Brakes / Suspension: Vented Disc & rear drums with ABS & T/C – Coils all round
Performance: 0 to 60 – 10.6 seconds 108mph (claimed)
Fuel Economy: Combined – 48.7mpg (Official figures) 40 mpg on test
Co2 & VED: 139g/Km Band E
Boot Space with seats up & down: 285 / 1262 litres with 60/40 backrest split
Insurance Rating: 4E
Unrivalled value for money – Excellent equipment levels – Spacious, comfortable & practical – Impressive exterior fit & finish – Brilliant chassis – Solid feeling body engineering – Quick and precise gearchange – Good steering feedback – Good sounding stereo with Bluetooth & multi media capability – Easy & fun to drive – Very refined in urban circumstances – free revving engine – Gorgeous alloys – Cheap to insure.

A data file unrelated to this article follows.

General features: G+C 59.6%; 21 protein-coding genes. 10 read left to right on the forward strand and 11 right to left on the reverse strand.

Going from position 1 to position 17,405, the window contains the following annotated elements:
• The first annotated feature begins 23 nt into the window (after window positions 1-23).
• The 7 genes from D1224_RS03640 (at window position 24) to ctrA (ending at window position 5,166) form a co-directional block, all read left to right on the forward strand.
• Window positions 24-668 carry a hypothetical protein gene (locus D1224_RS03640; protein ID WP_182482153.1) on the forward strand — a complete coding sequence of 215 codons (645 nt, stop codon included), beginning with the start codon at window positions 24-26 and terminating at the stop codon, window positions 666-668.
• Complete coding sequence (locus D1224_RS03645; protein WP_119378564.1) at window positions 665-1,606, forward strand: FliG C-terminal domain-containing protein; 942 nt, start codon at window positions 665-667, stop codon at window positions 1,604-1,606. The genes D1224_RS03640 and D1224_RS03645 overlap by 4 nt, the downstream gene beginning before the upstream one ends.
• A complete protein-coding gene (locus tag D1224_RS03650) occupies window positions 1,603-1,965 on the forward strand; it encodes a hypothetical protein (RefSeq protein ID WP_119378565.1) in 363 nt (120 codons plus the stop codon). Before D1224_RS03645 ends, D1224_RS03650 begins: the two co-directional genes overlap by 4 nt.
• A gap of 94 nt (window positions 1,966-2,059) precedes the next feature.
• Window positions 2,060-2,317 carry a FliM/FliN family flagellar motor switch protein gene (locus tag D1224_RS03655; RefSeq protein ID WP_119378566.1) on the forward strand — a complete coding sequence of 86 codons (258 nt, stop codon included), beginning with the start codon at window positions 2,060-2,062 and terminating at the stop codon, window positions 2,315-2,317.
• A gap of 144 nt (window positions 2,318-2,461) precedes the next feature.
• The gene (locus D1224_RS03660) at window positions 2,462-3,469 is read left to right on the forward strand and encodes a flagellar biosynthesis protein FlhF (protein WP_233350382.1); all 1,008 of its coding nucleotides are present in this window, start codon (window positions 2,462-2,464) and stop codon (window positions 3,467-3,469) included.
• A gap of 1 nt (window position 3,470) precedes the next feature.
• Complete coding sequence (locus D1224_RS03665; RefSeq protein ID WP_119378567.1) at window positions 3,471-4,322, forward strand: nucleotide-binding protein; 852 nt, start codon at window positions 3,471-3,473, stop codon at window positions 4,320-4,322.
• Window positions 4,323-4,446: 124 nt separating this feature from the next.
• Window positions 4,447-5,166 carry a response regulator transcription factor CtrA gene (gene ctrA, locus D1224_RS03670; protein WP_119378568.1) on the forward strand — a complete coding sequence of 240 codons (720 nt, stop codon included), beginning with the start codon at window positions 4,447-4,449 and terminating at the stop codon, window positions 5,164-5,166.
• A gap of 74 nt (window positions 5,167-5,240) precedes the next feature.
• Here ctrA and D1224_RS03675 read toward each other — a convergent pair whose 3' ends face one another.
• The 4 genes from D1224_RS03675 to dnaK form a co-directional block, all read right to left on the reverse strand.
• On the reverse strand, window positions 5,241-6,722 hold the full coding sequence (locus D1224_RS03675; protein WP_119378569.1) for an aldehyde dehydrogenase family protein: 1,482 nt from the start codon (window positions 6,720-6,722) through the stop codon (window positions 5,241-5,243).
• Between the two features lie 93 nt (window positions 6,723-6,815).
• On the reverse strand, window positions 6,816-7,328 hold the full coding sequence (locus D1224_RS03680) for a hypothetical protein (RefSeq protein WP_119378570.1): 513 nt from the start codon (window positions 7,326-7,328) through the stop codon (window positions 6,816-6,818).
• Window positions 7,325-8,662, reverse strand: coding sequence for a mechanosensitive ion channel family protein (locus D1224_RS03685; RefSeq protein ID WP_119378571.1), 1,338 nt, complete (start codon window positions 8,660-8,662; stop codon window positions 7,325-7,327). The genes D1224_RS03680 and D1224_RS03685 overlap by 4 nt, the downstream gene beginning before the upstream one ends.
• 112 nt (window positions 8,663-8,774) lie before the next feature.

Front seats need more bolster support – Needs a splash more colour inside – One or two minor quality doubts inside if you look hard enough – Lacks low end torque – Hard to the touch facia plastics – Residual values uncertain – Silly operation and positioning of coolant warning lamp – Fussy & small buttons on the heating controls – Economy & Co2 needs to be better.